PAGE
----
From the Richmond Dispatch, 2/18/1892, p. 2, c. 2

Shockoe Cemetery.

Chief-Justice MARSHALL and many other great and good men lie buried in Shockoe cemetery. Half a century ago it was to Richmond what Hollywood now is. St. John’s church-yard was the first public burial-ground here and Shockoe, we believe, was the next.

The dust of many who largely contributed to the glorious history of Virginia and to the success of this city there mingles with mother. Once the grounds were beautiful and there were scores of well-kept sections. The breaking up of families by the war, the poverty that cam e upon many other families, and the lack of room in the grounds which compelled younger members to buy sections in other cemeteries have combined with want of care on the city’s part to give this burial spot a deserted look.

This should not be. Virginians are too prone anyhow to neglect the resting-places of their dead; but there is less excuse for it here than almost anywhere else in the State. Shockoe is the city’s property; it is but a small area and is easily kept in order, and when the lots were sold purchasers bought them with the conviction that the cemetery would always remain the object of Richmond’s care. It does have some care, but not enough. The grounds are not in as good order as they were many years ago; but we freely say that for this we do not blame any of the officers connected with the cemetery. They do their duty; but they haven’t sufficient money to do all the work that is needed.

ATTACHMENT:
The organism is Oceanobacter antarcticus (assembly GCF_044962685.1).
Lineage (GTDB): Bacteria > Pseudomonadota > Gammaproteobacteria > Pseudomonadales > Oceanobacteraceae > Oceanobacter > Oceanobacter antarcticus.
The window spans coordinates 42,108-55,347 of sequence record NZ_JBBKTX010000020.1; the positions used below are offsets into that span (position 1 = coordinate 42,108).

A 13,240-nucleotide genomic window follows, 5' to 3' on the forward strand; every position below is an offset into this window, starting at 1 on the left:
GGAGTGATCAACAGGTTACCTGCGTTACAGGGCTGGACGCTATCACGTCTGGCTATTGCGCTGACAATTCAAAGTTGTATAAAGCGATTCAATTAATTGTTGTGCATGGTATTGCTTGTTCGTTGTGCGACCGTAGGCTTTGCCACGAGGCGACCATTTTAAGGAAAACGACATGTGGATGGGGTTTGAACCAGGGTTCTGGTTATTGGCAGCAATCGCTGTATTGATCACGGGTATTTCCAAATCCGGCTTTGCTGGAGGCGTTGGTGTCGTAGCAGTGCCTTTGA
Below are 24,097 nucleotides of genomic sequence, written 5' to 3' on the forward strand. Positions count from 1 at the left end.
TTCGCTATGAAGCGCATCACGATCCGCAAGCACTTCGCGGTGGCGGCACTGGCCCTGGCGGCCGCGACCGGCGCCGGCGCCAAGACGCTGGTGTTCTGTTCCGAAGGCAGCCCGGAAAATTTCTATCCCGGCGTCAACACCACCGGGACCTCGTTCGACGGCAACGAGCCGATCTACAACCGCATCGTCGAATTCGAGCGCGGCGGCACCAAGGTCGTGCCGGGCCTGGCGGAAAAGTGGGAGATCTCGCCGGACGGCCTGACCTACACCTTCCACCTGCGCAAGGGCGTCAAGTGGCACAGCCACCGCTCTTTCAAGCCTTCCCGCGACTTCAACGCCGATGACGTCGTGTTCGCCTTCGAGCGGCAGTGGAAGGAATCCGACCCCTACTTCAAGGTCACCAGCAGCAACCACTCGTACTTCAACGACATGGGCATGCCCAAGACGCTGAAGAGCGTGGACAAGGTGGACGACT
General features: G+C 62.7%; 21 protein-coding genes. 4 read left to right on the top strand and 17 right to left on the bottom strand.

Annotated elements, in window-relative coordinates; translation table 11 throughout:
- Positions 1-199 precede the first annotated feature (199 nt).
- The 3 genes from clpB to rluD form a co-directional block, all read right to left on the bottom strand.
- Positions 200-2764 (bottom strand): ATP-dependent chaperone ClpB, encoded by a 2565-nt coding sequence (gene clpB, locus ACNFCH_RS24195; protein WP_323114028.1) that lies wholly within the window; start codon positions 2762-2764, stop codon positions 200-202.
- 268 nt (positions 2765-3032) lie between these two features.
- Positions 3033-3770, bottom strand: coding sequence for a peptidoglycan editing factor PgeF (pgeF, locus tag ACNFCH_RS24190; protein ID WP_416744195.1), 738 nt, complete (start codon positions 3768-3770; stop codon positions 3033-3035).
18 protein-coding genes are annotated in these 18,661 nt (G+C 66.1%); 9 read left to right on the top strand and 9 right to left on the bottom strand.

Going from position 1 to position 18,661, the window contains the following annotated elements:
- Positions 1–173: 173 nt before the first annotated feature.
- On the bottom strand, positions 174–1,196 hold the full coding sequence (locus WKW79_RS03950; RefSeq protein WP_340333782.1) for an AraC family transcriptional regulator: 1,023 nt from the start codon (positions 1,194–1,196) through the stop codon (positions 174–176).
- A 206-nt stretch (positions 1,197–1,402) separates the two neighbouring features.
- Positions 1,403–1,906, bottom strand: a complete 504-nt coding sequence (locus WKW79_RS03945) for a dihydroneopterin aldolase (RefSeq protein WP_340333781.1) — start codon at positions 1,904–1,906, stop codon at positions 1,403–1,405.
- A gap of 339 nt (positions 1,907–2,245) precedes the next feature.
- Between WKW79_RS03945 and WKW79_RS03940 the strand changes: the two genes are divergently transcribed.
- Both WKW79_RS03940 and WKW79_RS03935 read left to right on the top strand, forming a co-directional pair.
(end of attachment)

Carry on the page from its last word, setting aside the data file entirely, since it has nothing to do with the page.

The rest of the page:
Economical as Richmond should be this year, we feel sure that it is able to insert in the budget now soon to be prepared a few hundred dollars to improve the walks, replant trees where needed, and mound sunken graves, and here and there straighten falling or fallen monuments.

We can imagine that it will be said that all of this is “not in the city’s contract.” True: but we have neglected our part of the contract so long that it is as little as we can do to make this small atonement.

It may be said, too, that any intrusion upon private sections will be resented. This is a risk that we can well afford to take. There will be no great trouble on this score if the work is confined to clearing out weeds from the lots, filling sunken graves, and saving valuable marbles from utter destruction.

We appeal to the City Council to restore, as far as possible, this cemetery to its former beauty.


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